He repaired the world: the loss of a medical giant

Leave a comment

 

To those who knew Dr. Mark A. Wainberg, he was an unassuming and genteel character with a sweet yet dry sense of humour. On the one hand, he would hobnob with royalty and world-renowned business and political leaders. On the other hand, when he spoke with you on the streets of Cote Saint-Luc or in the halls of the Jewish General Hospital, he made you feel that you were just as important as those other machers (big shots). And to him, you were.

Dr. Wainberg was at once a man of the people, a man of great faith, a real mentch. It was almost hard to fathom that this same man was responsible for saving the lives of millions of people. In the field of medical sciences he was the equivalent of a rock star.

His work changed the world for millions in Africa, for gays, for women. His activism moved multinationals, and countries. He was a force to be reckoned with.

 

Presentation of the 2016 D'Arcy McGee Citizenship Medal - David Birnbaum, Dr. Mark Wainberg, Glenn J. Nashen

Presentation of the 2016 D’Arcy McGee Citizenship Medal – David Birnbaum, Dr. Mark Wainberg, Glenn J. Nashen

Dr. Wainberg was born in Park Extension and made Cote Saint-Luc his home for more than 30 years. He was head of AIDS research at the Lady Davis Institute at the Jewish General Hospital and director of the McGill University Aids Centre. He served as president of the International AIDS Society and presided over worldwide symposiums.

As an extraordinary individual whose accomplishments encircle the globe, and as someone whom I had befriended for nearly 30 years, I was delighted to be the impetus in nominating Dr. Wainberg for a local award just last year – the D’Arcy McGee citizenship medals from the Quebec National Assembly, presented by MNA David Birnbaum.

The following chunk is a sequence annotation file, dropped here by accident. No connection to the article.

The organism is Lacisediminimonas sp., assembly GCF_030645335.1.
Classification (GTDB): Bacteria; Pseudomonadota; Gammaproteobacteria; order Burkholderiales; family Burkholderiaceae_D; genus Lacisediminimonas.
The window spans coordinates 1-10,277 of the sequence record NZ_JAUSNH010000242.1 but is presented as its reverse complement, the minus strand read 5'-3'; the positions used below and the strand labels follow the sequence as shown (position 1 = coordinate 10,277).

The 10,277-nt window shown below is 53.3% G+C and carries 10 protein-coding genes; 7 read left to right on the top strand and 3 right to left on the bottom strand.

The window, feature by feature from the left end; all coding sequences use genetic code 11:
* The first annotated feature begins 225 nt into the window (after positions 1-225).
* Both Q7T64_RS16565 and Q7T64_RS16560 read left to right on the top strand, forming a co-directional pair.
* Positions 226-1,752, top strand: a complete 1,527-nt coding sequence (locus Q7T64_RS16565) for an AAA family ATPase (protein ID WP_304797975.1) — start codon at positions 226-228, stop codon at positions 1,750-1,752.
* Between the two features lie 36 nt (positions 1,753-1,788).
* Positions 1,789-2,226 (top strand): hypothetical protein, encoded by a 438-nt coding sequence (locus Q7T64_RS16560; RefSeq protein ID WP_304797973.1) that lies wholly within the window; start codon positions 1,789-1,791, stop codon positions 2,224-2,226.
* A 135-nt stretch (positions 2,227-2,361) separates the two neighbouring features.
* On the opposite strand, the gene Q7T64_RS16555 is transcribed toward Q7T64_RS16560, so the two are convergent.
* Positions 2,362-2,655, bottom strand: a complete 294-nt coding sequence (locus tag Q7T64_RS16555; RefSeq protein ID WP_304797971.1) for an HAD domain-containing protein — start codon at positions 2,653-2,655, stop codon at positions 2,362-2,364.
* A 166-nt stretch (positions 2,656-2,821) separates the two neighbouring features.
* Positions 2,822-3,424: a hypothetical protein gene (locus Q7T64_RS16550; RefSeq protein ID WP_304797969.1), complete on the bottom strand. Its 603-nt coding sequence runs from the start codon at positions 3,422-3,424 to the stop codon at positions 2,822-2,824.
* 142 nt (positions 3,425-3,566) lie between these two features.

“I am very grateful that my research career in the field of HIV/AIDS has helped countless people around the world to live improved lives despite being infected by a dreaded virus,” Dr. Wainberg said at the ceremony in his humble office, where I was honoured to be his sole invitee.
Also last year, I asked my fellow city councillors to award Dr. Wainberg with a special recognition for his humanitarian gesture in donating a Torah scroll in Jerusalem in memory of a young woman, Shira Banki, following her brutal slaying at the 2015 Tel Aviv Pride Parade.

Wainberg 2016 Torah donation

“Your work in the area of AIDS researcher is well-known around the world. Your donation of a restored Torah to the Ethiopian community of Jerusalem is a wonderful act. We are proud of you as a distinguished Côte Saint-Luc resident,” Acting Mayor Dida Berku said at the February 2016 presentation to Dr. Wainberg.